The San Andreas fault is a crack in the Earth's crust in California, some 1100 kilometers long. Many earthquakes have occurred along it, including famous ones in 1857, 1906 and 1989. It marks the boundary between the North American and Pacific lithospheric plates. Geologists divide it into several segments, each with its own distinct behavior. A research project has drilled a deep hole across the fault to study the rock there and listen for earthquake signals. And the geology of the rocks around it sheds light on the fault's history. This page gives information on all these topics.
The San Andreas fault is the foremost of a set of faults along the boundary between the Pacific plate on the west and the North America plate on the east. The west side moves north, causing earthquakes as it moves. The forces associated with the fault have pushed up mountains in some places and stretched apart large basins in others. The mountains include the Coast Ranges and the Transverse Ranges, both of which consist of many smaller ranges. The basins include the Coachella Valley, the Carrizo Plain, the San Francisco Bay, the Napa Valley and many others. The California geologic map will show you more about those.
The northern segment of the San Andreas fault extends from Shelter Cove to south of the San Francisco Bay area. This whole segment, about 300 kilometers long, ruptured on the morning of 18 April 1906 in a magnitude-7.8 earthquake whose epicenter was just offshore, south of San Francisco. In some places the ground shifted by 6 meters, ripping roads, fences and trees apart. "Earthquake trails" on the fault, with explanatory signs, can be visited at Fort Ross, Point Reyes National Seashore, Los Trancos Open Space Preserve, Sanborn County Park and Mission San Juan Bautista. Small portions of this segment ruptured again in 1957 and 1989, but quakes the size of 1906's are not considered likely today.
The 18 April 1906 earthquake occurred just before dawn and was felt in much of the state. Major downtown buildings like the Ferry Building (shown here), well designed by contemporary standards, came through the shaking well. But with the water system disabled by the quake, the city was helpless against the fires that followed. Three days later nearly all of San Francisco's center had burned out, and some three thousand people had died. Many other cities, including Santa Rosa and San Jose, also suffered severe destruction. During reconstruction, better building codes gradually came into force, and today California builders are much more careful about earthquakes. Local geologists discovered and mapped the San Andreas fault at this time. The event was a landmark in the young science of seismology.
The creeping segment of the San Andreas fault extends from San Juan Bautista, near Monterey, to the short Parkfield segment deep in the Coast Ranges. While elsewhere the fault is locked and moves in major earthquakes, here there is constant steady movement of about 3 centimeters per year and relatively small quakes. This kind of fault motion, called aseismic creep, is rather rare. Yet this segment, the related Calaveras fault and its neighbor the Hayward fault all exhibit creep, which slowly bends roadways and pulls buildings apart.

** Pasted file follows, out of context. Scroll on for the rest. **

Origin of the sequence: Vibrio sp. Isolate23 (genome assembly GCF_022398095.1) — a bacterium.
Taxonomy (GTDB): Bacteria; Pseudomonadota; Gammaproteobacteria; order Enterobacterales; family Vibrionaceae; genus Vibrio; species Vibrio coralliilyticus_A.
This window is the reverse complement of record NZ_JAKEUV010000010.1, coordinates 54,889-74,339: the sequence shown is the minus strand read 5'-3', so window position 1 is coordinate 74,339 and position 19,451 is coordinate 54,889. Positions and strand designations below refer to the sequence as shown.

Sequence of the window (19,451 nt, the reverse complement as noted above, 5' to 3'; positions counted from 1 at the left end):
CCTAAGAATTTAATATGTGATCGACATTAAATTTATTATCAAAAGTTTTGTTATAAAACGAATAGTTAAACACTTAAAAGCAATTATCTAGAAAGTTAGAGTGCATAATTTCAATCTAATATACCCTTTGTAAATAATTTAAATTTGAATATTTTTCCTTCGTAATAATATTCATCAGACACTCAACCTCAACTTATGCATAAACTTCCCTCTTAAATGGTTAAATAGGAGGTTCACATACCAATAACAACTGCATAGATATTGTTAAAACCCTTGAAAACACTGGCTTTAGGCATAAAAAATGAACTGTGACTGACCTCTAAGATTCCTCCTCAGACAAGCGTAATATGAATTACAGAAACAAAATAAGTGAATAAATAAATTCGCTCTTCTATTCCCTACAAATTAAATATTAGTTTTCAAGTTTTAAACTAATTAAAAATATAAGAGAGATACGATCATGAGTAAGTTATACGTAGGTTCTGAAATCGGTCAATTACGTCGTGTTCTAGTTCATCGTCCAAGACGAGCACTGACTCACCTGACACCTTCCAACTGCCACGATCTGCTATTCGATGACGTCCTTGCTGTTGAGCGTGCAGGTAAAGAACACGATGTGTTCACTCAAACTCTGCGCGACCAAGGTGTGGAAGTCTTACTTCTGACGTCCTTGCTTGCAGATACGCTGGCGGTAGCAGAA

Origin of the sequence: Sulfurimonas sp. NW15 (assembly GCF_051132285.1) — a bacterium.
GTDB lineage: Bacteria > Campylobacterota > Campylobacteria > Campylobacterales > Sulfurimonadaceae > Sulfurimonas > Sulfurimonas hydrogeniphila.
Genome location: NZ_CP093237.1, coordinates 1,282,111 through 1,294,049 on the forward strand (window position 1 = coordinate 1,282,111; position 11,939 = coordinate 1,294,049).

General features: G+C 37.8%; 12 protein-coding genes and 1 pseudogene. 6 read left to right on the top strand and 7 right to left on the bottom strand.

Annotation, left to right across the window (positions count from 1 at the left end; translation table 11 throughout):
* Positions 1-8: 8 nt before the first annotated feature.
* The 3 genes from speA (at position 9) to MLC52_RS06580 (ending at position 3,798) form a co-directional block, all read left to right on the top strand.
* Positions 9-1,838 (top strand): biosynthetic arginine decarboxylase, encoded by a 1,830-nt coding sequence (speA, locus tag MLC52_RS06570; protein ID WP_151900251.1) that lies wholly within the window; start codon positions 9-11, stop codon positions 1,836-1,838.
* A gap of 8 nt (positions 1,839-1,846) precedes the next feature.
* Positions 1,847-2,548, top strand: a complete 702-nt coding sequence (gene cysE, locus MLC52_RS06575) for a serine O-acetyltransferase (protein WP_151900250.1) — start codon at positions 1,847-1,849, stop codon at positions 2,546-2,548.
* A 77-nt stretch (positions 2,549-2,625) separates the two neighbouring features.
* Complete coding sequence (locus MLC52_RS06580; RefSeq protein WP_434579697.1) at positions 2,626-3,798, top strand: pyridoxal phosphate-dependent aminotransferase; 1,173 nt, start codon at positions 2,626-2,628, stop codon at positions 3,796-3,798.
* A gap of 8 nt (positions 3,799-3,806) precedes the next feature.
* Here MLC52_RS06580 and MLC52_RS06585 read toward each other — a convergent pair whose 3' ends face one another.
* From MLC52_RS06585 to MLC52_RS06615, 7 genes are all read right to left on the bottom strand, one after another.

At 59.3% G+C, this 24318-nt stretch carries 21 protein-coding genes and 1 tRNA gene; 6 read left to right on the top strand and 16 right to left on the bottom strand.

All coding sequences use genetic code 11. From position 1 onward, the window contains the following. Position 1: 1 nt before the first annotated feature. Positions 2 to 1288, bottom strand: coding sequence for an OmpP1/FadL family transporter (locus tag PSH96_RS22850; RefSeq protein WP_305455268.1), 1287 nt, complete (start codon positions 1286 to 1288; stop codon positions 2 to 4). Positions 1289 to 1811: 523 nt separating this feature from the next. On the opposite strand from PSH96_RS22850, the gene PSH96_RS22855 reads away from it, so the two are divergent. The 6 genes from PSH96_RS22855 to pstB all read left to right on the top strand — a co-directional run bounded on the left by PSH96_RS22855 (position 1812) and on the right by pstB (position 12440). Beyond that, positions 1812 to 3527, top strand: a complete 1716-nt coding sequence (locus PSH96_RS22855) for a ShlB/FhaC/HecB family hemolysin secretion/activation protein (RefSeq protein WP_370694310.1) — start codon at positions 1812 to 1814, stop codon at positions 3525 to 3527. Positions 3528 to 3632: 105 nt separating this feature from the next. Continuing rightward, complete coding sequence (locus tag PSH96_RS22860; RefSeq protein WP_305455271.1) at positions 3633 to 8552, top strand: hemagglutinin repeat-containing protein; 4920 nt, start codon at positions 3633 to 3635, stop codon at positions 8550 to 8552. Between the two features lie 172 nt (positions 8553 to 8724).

The Parkfield segment is at the center of the San Andreas fault. Hardly 30 kilometers long, this segment is special because it has its own set of magnitude-6 earthquakes that don't involve the neighboring segments. This seismological feature plus three other advantagesthe fault's relatively simple structure, the lack of human disturbance and its accessibility to geologists from both San Francisco and Los Angelesmake the tiny, colorful town of Parkfield a destination out of proportion to its size. A swarm of seismic instruments has been deployed for several decades to catch the next "characteristic earthquake," which finally came on 28 September 2004. The SAFOD drilling project pierces the fault's active surface just north of Parkfield.
The central segment is defined by the magnitude-8 earthquake of 9 January 1857, which broke the ground for about 350 kilometers from the hamlet of Cholame near Parkfield to Cajon Pass near San Bernardino. Shaking was felt over most of California, and motion along the fault was 7 meters in places. The fault takes a large bend in the San Emigdio Mountains near Bakersfield, then runs along the south edge of the Mojave Desert at the foot of the San Gabriel Mountains. Both ranges owe their existence to the tectonic forces across the fault. The central segment has been fairly quiet since 1857, but trenching studies document a long history of great ruptures that will not stop.
From Cajon Pass, this segment of the San Andreas fault runs about 300 kilometers to the shores of the Salton Sea. It splits into two strands in the San Bernardino Mountains that rejoin near Indio, in the low-lying Coachella Valley. There is some aseismic creep documented in parts of this segment. At its south end, the motion between the Pacific and North American plates shifts to a stairstep series of spreading centers and faults that runs down the Gulf of California. The southern segment has not ruptured since some time before 1700, and it is widely considered "overdue" for an earthquake of approximately magnitude 8.
Distinctive rocks and geologic features are found widely separated on both sides of the San Andreas fault. These can be matched across the fault to help unravel its history over geologic time. The records of such "piercing points" show that the plate motion has favored different parts of the San Andreas fault system at different times. Piercing points have clearly demonstrated at least 300 kilometers of offset along the fault system in the last 12 million years. We may find even more extreme examples as research continues.